National Prosecuting Authority (NPA) advocate William Mokhari SC, said on Monday there was insufficient evidence to prop up two of the 15 charges brought against Breytenbach, relating to her failure to disclose financial interests.
"Those are the charges referred to by the employee [Breytenbach] as the horse stabling charges. No sufficient evidence has been led. In respect of those charges you should not bother yourself," Mokhari told disciplinary hearing chairperson Selby Mbenenge SC.
Counts 13 and 14 on the NPA charge sheet state that Breytenbach had not declared a flat in Roodepoort, Johannesburg, and also earned undeclared extra money from "stabling horses".
Breytenbach has previously expressed ire over the charges when they were read out by her representative, advocate Wim Trengove, in February.
Trengove said: "Count 14 says you earned unauthorised remuneration for outside work, a charge based on the stabling fees for the horses. The essence of the accusation is that you earned remuneration for outside work by earning stabling fees."
Breytenbach responded: "Completely ludicrous. I earned no remuneration by stabling the horses. There must be 80% of people in the NPA that own a second home and rent it out.
Heads of argument
"The flat is in Johannesburg. I used to live there when I worked in Johannesburg. When I moved to Pretoria and bought the property I currently live on, I did not sell the flat. I just rented it out. I still do."
Breytenbach was asked to explain the horse stabling venture. "I stabled three horses of my own and one horse for a son of friends of mine. I did not make profit out of it. There was certainly no business, no remuneration for outside work." Breytenbach said she incurred the cost of keeping the horses.
On Monday, Mbenenge said he had received and studied the heads of argument Breytenbach's defence team and the NPA filed.
He asked Mokhari to explain whether the employer could flout privacy laws, guaranteed in the Constitution, in its bid to prove misconduct.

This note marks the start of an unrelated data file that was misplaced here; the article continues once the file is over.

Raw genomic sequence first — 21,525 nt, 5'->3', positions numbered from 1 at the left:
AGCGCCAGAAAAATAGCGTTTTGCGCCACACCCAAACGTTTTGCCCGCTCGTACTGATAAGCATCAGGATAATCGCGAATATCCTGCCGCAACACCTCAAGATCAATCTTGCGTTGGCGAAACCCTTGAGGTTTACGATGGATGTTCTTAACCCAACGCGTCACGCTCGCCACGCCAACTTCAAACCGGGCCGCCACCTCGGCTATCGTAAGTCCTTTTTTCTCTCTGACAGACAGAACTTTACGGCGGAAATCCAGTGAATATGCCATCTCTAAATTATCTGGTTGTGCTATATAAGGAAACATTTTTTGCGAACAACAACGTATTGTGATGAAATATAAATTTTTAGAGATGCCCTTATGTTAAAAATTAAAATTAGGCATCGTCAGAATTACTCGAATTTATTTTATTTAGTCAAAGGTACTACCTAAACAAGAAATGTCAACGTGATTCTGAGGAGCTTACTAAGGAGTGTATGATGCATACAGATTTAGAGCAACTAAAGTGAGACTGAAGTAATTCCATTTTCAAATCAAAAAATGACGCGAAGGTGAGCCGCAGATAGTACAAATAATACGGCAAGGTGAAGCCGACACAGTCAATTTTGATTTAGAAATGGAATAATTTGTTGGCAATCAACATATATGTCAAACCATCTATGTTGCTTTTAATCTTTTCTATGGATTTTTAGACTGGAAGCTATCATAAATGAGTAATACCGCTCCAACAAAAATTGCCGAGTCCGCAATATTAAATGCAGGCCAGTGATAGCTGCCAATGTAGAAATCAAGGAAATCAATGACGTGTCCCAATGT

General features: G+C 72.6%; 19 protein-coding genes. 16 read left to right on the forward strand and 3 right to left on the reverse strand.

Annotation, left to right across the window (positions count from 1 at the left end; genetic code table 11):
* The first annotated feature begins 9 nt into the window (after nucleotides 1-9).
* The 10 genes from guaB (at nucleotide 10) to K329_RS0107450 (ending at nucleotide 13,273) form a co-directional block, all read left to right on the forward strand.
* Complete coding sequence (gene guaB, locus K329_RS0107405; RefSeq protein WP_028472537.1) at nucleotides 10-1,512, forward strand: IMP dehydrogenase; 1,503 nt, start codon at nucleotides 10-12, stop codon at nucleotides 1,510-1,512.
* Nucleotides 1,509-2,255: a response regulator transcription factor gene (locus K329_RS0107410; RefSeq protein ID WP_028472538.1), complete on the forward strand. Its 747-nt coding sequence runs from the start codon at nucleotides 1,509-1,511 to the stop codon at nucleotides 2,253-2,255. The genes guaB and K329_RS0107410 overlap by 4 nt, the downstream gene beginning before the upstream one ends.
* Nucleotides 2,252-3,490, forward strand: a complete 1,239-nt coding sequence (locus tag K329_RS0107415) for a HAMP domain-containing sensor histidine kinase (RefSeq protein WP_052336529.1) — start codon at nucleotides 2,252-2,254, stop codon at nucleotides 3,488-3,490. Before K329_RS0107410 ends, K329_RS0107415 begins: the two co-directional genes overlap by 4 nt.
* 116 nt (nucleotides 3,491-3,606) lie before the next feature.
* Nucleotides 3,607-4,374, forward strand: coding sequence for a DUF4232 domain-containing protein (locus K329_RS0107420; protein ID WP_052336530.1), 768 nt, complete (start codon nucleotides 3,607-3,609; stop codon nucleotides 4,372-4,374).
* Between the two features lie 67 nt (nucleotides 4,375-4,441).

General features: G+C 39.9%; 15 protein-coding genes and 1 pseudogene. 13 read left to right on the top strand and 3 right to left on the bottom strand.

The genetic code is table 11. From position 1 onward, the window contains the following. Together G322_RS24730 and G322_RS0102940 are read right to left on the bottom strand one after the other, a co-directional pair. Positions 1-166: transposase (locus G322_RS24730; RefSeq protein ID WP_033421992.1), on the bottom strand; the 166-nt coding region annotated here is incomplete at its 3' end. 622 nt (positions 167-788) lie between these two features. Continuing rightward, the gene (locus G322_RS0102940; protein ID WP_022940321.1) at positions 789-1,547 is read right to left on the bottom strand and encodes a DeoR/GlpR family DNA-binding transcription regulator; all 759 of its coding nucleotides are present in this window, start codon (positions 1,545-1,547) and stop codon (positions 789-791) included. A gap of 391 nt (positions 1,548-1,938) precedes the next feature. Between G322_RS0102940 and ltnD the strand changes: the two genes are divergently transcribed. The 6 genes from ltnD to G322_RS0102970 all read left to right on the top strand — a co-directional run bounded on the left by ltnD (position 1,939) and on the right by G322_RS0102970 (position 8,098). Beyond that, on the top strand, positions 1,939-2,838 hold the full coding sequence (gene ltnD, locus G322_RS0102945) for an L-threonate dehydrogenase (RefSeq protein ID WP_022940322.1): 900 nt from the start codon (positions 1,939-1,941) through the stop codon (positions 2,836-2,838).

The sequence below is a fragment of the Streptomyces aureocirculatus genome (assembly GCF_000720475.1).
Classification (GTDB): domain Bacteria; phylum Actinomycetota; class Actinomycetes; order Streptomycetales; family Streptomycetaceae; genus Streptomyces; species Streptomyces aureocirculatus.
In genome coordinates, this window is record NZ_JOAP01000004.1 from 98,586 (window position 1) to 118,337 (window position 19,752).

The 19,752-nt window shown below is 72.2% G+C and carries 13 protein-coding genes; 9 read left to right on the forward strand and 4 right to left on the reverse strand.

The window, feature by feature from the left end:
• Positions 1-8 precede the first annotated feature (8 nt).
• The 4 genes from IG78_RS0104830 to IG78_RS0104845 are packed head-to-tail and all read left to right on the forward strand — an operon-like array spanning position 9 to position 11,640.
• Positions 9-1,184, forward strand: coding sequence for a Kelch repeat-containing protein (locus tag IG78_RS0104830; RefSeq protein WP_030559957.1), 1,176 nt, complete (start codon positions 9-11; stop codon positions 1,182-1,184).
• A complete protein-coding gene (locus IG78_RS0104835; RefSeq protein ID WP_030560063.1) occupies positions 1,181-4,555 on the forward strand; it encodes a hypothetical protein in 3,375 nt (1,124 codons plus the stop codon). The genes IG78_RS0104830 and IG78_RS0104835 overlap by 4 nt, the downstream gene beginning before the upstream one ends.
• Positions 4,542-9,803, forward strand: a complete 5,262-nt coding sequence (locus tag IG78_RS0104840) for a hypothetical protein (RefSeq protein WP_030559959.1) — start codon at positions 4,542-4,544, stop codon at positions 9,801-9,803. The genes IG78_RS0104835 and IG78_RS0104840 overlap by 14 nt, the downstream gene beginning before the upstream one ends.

Mokhari said: "She [Breytenbach] wants to argue that 'in the course of investigating whether I have committed misconduct or not, you [the NPA] then trolled through some of my private stuff'."
Mbenenge said: "Are you saying the employer is entitled to breach the [employee's] privacy rights?
"So the long and short of your submission is that an employer can even go to the extent of misconduct in the context of the Constitution, making nonsense of the constitutional right [to privacy] in order to prove that the employee is guilty of misconduct in the labour context?" Mokhari said the employer was bound by the Constitution, like all other citizens.
"The context of whether the employer did not act in accordance with the Constitution depends on the course of action and another forum would deal with that," he said.
Breytenbach was suspended from her job as head of the NPA's regional specialised commercial crime unit at the end of April 2012.
She argues she was suspended for not wanting fraud charges against controversial former police crime intelligence head Richard Mdluli withdrawn.
In March, a parallel arbitration hearing at the Public Service Bargaining Council in Centurion, found Breytenbach's suspension was both procedurally and substantively fair.
Her lawyer Gerhard Wagenaar said they would consider whether to take the arbitration hearing decision on review or appeal. – Sapa